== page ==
Home Again – June’s Blu-Ray Releases

Welcome to Home Again, where each and every Tuesday I’ll be running down some of the best genre releases coming to home media.

All info is from the excellent Blu-ray.com. This isn’t every genre release, just the ones I find interesting. For the full list, follow that link.


Batman/Batman Returns/Batman Forever/Batman & Robin 4K (1989-1997) – Warner Bros. – Believe it or not, Tim Burton’s Michael Keaton-led Batman came out thirty years ago this month.

WB is celebrating the event by releasing it and the three films that followed in 4K with exceedingly ugly cover art. It’s like someone looked at the lousy images that Netflix uses for a lot of movies and thought, “Hey – let’s do that, but with less colors!”

For some reason each film is a separate release, with no collected box set. At least, not until Best Buy gets their Steelbook four film set in September. And those have slightly nicer cover art.

Whatever you think of the quality of each movie, these are visually stunning films that deserve the 4K treatment. I’m especially excited to see the insane vibrancy of Batman & Robin in ultra hi-def.

Toy Story/Toy Story 2/Toy Story 3 4K (1995-2010) – Disney/Buena Vista – I don’t love the third movie as much as the first two thanks to some tonal issues, but these are still some of the best animated films of all time. Like the Batman movies these are seeing individual releases rather than a box set, though I’m sure once Toy Story 4 gets a home release (probably this Christmas) there will be a set similar to the excellent Blu-ray collection we have at home.

Or they’ll just go straight to Disney+, never to be seen at retail again. Who knows?

Wallace & Gromit: The Curse of the Were-Rabbit (2005) – Universal Studios – I fear that this incredible franchise is now nothing more than a blip on the pop culture map.

The Wallace & Gromit shorts are some of the finest comedy around, with The Wrong Trousers being one of the funniest things I have ever seen in any medium. This feature film seemed ready to be too much of a good thing, but instead was a carefully crafted masterpiece that had all of the humor and heart of the original shorts, just expanded into a very competently told narrative. If you haven’t seen this, you owe it to yourself to give it a chance. It’s not just a movie for kids. The Claymation is dazzling and the humor is brilliant.

The Man Who Laughs (1928) – Flicker Alley – This is the film that famously inspired the creation of DC Comics’ Joker. Or more accurately, the character Gwynplaine’s appearance inspired the look of the Clown Prince of Crime.

I’ve never seen The Man Who Laughs, but I certainly want to.

The Andromeda Strain (1971) – Arrow – This is the landmark first film based on one of Michael Crichton’s novels; the first published under his name.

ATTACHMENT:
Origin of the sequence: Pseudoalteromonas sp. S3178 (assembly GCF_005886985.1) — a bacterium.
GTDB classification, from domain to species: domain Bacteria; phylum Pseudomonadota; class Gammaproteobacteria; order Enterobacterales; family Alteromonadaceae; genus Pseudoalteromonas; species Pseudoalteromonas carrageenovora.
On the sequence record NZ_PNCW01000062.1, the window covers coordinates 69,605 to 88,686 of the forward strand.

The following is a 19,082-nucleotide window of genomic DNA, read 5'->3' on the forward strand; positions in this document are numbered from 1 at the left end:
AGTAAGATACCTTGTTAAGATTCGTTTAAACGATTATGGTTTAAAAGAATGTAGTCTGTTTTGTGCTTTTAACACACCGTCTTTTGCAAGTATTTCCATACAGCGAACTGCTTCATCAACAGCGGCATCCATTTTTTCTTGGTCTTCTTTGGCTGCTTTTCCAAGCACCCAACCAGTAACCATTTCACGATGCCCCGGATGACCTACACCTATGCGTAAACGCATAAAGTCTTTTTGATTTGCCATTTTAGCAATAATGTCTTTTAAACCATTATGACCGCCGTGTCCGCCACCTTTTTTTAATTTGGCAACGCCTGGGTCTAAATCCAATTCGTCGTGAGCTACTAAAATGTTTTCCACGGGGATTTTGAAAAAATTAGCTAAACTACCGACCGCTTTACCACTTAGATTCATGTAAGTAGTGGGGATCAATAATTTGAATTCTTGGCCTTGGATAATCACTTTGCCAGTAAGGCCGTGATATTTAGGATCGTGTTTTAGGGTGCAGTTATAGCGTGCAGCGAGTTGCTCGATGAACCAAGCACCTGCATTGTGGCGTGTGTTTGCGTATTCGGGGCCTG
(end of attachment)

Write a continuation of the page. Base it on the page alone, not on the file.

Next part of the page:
I watched this a number of times on weekend movie shows when I was a kid – probably on TBS or USA. It has the distinct weird flavor that so many 70s movies have. I probably haven’t watched it since then and would definitely be interested in a Crichton marathon.

The New Scooby-Doo Movies: The (Almost) Complete Collection (1972-1973) – Warner Bros. – Featuring guest stars such as the Three Stooges, Don Knotts, Sandy Duncan, the Harlem Globetrotters, and even Batman and Robin, this is my favorite version of Scooby-Doo and the episodes I remember most clearly from my youth.

Each story was produced for an hour timeslot and includes notable pop culture icons of the era. Typically they join up with the Scooby gang and are active participants in the story rather than simply introducing plotlines and vanishing for most of the episode.

Rights issue that previously prevented the inclusion of episodes featuring Batman & Robin, the Harlem Globetrotters, the Three Stooges, and Laurel & Hardy have been cleared up to allow their inclusion on this set. Unfortunately the “(Almost)” in the title refers to the absence of “Wednesday is Missing”, an episode guest-starring The Addams Family and one of my favorites of the series.

Still, this is a great set of an awesome show and I can’t wait to sit down with these classics.

Batman vs. Teenage Mutant Ninja Turtles (2019) – Warner Bros. – Sometimes dreams do come true.

Batman was released in 1989 and Teenage Mutant Ninja Turtles was released in 1990. These were hugely formative movies for me. At the time I was deep into Playmates’ TMNT toy line, but there wasn’t a scale-appropriate Batman figure, so I made one out of a C.O.P.S figure.

The Batman/TMNT comic book series by Freddie Williams III have been excellent and what I’ve seen of this animated feature promises to be just as good. I don’t really do a Pick of the Week thing, but this is my Pick of the Week.